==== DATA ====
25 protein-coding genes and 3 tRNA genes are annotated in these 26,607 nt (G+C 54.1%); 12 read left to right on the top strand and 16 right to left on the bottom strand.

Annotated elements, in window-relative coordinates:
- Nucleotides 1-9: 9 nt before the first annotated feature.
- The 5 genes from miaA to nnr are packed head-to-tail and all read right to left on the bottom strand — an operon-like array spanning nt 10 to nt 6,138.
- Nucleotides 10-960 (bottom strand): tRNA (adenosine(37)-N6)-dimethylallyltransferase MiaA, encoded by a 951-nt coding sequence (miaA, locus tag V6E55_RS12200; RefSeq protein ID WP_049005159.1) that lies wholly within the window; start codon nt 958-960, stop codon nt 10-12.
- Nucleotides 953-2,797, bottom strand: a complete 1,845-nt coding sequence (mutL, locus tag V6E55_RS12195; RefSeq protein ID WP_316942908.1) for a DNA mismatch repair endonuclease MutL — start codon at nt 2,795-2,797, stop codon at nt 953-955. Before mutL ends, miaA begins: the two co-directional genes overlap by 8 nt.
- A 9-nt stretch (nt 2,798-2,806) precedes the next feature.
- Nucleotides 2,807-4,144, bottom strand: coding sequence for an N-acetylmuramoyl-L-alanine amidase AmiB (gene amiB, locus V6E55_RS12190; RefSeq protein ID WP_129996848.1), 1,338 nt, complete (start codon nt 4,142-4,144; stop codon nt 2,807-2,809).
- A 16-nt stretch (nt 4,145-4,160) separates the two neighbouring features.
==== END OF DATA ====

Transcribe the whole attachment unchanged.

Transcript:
25 protein-coding genes and 3 tRNA genes are annotated in these 26,607 nt (G+C 54.1%); 12 read left to right on the top strand and 16 right to left on the bottom strand.

Annotated elements, in window-relative coordinates:
- Nucleotides 1-9: 9 nt before the first annotated feature.
- The 5 genes from miaA to nnr are packed head-to-tail and all read right to left on the bottom strand — an operon-like array spanning nt 10 to nt 6,138.
- Nucleotides 10-960 (bottom strand): tRNA (adenosine(37)-N6)-dimethylallyltransferase MiaA, encoded by a 951-nt coding sequence (miaA, locus tag V6E55_RS12200; RefSeq protein ID WP_049005159.1) that lies wholly within the window; start codon nt 958-960, stop codon nt 10-12.
- Nucleotides 953-2,797, bottom strand: a complete 1,845-nt coding sequence (mutL, locus tag V6E55_RS12195; RefSeq protein ID WP_316942908.1) for a DNA mismatch repair endonuclease MutL — start codon at nt 2,795-2,797, stop codon at nt 953-955. Before mutL ends, miaA begins: the two co-directional genes overlap by 8 nt.
- A 9-nt stretch (nt 2,798-2,806) precedes the next feature.
- Nucleotides 2,807-4,144, bottom strand: coding sequence for an N-acetylmuramoyl-L-alanine amidase AmiB (gene amiB, locus V6E55_RS12190; RefSeq protein ID WP_129996848.1), 1,338 nt, complete (start codon nt 4,142-4,144; stop codon nt 2,807-2,809).
- A 16-nt stretch (nt 4,145-4,160) separates the two neighbouring features.